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I have managed to show that $(a + b)^p \equiv a^p + b^p \pmod p$, $a$ and $b$ being any integer and $p$ any prime.

How can I prove from this that $a^p \equiv a \pmod p$?

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This is Fermat’s so-called little theorem; you’ll find several proofs here. The one using the binomial theorem is probably the one that you want: use induction, taking $b=1$. – Brian M. Scott May 27 '12 at 7:20
I've edited the title of your post to match better your question. Recommendation form here: How can I ask a good question? Make your title as descriptive as possible. – Martin Sleziak May 27 '12 at 7:26
@Martin: The trouble with title edits such as this is that it can make people think (if they don't look too closely) that the OP knew the name of the theorem and was just lazy about googling for a proof, whereas if you don't know the name, it's pretty hard to google. – Tara B Feb 19 '13 at 11:32
@TaraB You are of course right, but I don't think that is such a big issue. – Martin Sleziak Feb 19 '13 at 12:29

Converting from a comment:

This result is usually known as Fermat’s little theorem; you’ll find several proofs here. The one using the binomial theorem appears to be exactly what you want. In case you’d rather work on it a bit yourself with the benefit of a hint, I’ll just say that the key idea is to prove it by induction on $a$, substituting $b=1$ into the result that you’ve already proved.

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Alternatively, using the euclidean algorithm, you can show that gcd(a,b) = as + bt for some $s$ and $t$. Since every positive integer $1 \leq a \leq p - 1$ where $p$ is prime has gcd(a,p) = 1, one has that $as + bp = 1$ so $as \equiv 1 \mod p$. So the $\{1, ..., p - 1\}$ forms a group under multiplication. By basic group theory, every element raised to its order is the identity. So $a^{p - 1} = 1 \text{mod} p$. So $a^p = a \text{ mod }p$.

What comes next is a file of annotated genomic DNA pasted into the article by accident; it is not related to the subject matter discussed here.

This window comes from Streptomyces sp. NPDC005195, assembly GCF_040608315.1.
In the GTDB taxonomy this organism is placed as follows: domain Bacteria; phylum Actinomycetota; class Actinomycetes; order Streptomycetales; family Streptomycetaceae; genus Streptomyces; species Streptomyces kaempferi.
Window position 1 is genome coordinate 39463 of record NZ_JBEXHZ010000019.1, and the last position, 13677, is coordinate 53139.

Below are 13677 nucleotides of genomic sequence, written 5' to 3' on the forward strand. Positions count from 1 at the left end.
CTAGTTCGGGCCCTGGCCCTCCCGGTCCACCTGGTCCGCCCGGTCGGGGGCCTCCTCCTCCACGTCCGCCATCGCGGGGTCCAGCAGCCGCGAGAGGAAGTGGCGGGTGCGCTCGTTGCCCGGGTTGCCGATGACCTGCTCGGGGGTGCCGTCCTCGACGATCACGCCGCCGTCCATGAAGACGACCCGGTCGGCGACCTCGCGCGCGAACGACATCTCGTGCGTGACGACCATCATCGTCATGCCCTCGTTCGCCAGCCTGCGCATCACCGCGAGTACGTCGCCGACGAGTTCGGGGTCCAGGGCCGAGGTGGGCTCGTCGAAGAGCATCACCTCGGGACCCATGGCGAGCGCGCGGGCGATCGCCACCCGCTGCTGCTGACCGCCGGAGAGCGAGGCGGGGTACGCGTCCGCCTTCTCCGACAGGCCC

This idea of raising elements to the order of the group or a multiple of the order of the group is very useful for arguments in number theory.

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Once you know that $(a + b)^p \equiv a^p + b^p \pmod p$, you have essentially shown that the map $F:x\mapsto x^p$ is an endomorphism of the ring $\mathbf Z/p\mathbf Z$ (the proof in fact shows that this is true in any commutativie ring of characteristic $p$, and the endomorphism is called the Frobenius endomorphism), because $(xy)^p=x^py^p$ and $1^p=1$ are obvious.

You can now conclude that this endomorphism $F$ is the identity $\mathbf 1$ (in other words $a^p=a$ for all $a\in\mathbf Z/p\mathbf Z$) as follows. Like for any (unitary) ring, there is a unique (unitary) ring morphism $\pi:\mathbf Z\to\mathbf Z/p\mathbf Z$ (this general fact is what justifies using an integer to uniquely designate an element in any unitary ring), which in this case is of course the canonical projection, and hence surjective. Now by uniqueness $\pi=F\circ\pi=\mathbf 1\circ \pi$, and by surjectivity $F=\mathbf 1$.

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